By Lea Kahn, Staff Writer
EAST WINDSOR — Ask Joseph Harvie’s friends what they remember most about him and they’ll say it was his infectious laugh, his love of music, his tenacity as a reporter, his empathy and most of all — his humility.
The 36-year-old former reporter for The South Brunswick Post and The Cranbury Press, who was also a dedicated bicyclist, died Saturday after the bicycle he was riding was struck by a car on Route 33/Mercer Street at Airport Road in East Windsor Township, according to published reports. The accident occurred around noon.
Mr. Harvie and the motorist were both traveling south on Route 33/Mercer Street when Mr. Harvie attempted to make a left turn onto Airport Road and was struck by the car, driven by 64-year-old Jake Hopfinger of Hightstown. He was taken to Robert Wood Johnson University Hospital in Hamilton Township, where he died several hours later.
Mr. Harvie, who grew up in Monroe Township and graduated from Monroe Township High School, had served as the township’s public information officer for the past nine years. He worked as a staff writer for The South Brunswick Post and The Cranbury Press from 2003 to 2007.
Mr. Harvie’s friends and former co-workers were stunned by the news of his death.
“Joe was the definition of a great guy,” said Hank Kalet, who was the editor of The South Brunswick Post and The Cranbury Post and who hired Mr. Harvie.
“If you asked yourself what you expected from a friend or colleague, he was it. He was gregarious and fun to hang with. He loved music and hockey and he was a talented guy, overall,” Mr. Kalet said.
“The thing that strikes me about him more than anything was he was a bulldog. Joe brought a tenaciousness and inquisitiveness to the table. If you haven’t done this job (as a reporter), you might think all you need to be is a great writer. The truth is, you need to be a force of nature,” Mr. Kalet said.
Mr. Harvie knew what needed to be done, and he did it, Mr. Kalet said. He did whatever was needed to get the story done. Editors can rewrite copy, but they cannot do the reporting for the reporter, and he never needed to do that with Mr. Harvie, he said.
Princeton Packet Managing Editor Aubrey Huston agreed that “Joe Harvie was dedicated to serving his community, whether it was reporting for The Packet newspapers or working for Monroe Township.” Mr. Harvie’s fiancee, Eileen Oldfield, is a former Packet staffer, as well, he said.
Elaine Worden-Tedesco and Maria Prato recalled Mr. Harvie’s infectious laugh. It was the kind of laugh that was so joyful and bounding and fun that you could not help but laugh along with it, said Ms. Worden-Tedesco, who worked with him at the newspapers and who was a classmate at Rowan University.
“He loved strange music and comic book characters and had this compulsive laugh — but that’s what made Joe so great,” Ms. Prato said. She met Mr. Harvie when she began covering Monroe Township in 2007 for The Cranbury Press and he was the township’s public information officer.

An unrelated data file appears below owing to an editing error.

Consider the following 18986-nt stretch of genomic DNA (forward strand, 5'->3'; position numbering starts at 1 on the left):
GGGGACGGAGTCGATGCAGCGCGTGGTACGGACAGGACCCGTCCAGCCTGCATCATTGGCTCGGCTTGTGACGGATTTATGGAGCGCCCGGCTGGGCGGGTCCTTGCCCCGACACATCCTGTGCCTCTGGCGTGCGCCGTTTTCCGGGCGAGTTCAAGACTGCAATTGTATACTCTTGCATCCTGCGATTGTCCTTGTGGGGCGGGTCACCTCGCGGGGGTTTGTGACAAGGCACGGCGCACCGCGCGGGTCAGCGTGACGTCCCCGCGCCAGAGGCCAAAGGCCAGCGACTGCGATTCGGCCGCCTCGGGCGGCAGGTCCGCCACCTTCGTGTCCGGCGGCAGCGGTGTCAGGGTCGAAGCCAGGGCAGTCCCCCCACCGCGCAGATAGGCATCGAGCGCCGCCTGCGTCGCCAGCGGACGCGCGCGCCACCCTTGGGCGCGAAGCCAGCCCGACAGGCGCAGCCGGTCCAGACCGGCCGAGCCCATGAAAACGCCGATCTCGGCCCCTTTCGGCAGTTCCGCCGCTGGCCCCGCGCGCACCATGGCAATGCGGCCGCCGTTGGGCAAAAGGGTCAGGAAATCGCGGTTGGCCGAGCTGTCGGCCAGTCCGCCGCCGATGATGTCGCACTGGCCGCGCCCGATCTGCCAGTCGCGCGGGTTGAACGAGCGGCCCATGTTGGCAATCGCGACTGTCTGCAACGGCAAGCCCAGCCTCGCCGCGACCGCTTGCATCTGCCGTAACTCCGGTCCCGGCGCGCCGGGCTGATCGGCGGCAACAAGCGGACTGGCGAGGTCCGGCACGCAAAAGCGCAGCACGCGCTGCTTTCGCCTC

Ms. Prato said he took her under his wing, and was an advisor, sounding board and sometimes just a shoulder to cry on as she learned the ropes as a young reporter. He was generous and helped her in innumerable ways, she said.
John Saccenti, who was an editor at The South Brunswick Post and The Cranbury Press, also described Mr. Harvie as generous and always willing to help others who were in need. In fact, he volunteered the newspapers’ office staff to help out at the South Brunswick Township-sponsored food pantry, Mr. Saccenti said.
Mr. Harvie loved to tell stories — whether it was in print or video. He learned how to make videos, and was a filmmaker. For Mr. Harvie, a video was just another way of getting a story out to the public. It was one of his passions, Mr. Saccenti said.
And he carried that passion for storytelling through videos to his job as Monroe Township’s public information officer. Monroe Township Mayor Gerald Tamburro described Mr. Harvie as the “innovator of the township’s video department.”
Mr. Harvie videotaped the Monroe Township Council meetings, as well as special programs and events that occurred in the township, the mayor said. He was also a gifted writer who put together The Monroe News, which is sent to each household in the township four times per year, the mayor added.
But most of all, Mr. Harvie’s friends say it is his humility that they admired. He was humble and “never bragged about the things he did to raise money for those in need,” said former co-worker and sports writer Rich Fisher. He rode his bicycle 100 miles to raise money for the National Multiple Sclerosis Society.
“Joe was never out to impress the world, and he never seemed to want to be anything else but a good soul. I think he achieved that during his short time on this mortal coil, and I will dearly miss him more than I will ever be able to put into words,” Ms. Prato said.
By Lea Kahn, Staff Writer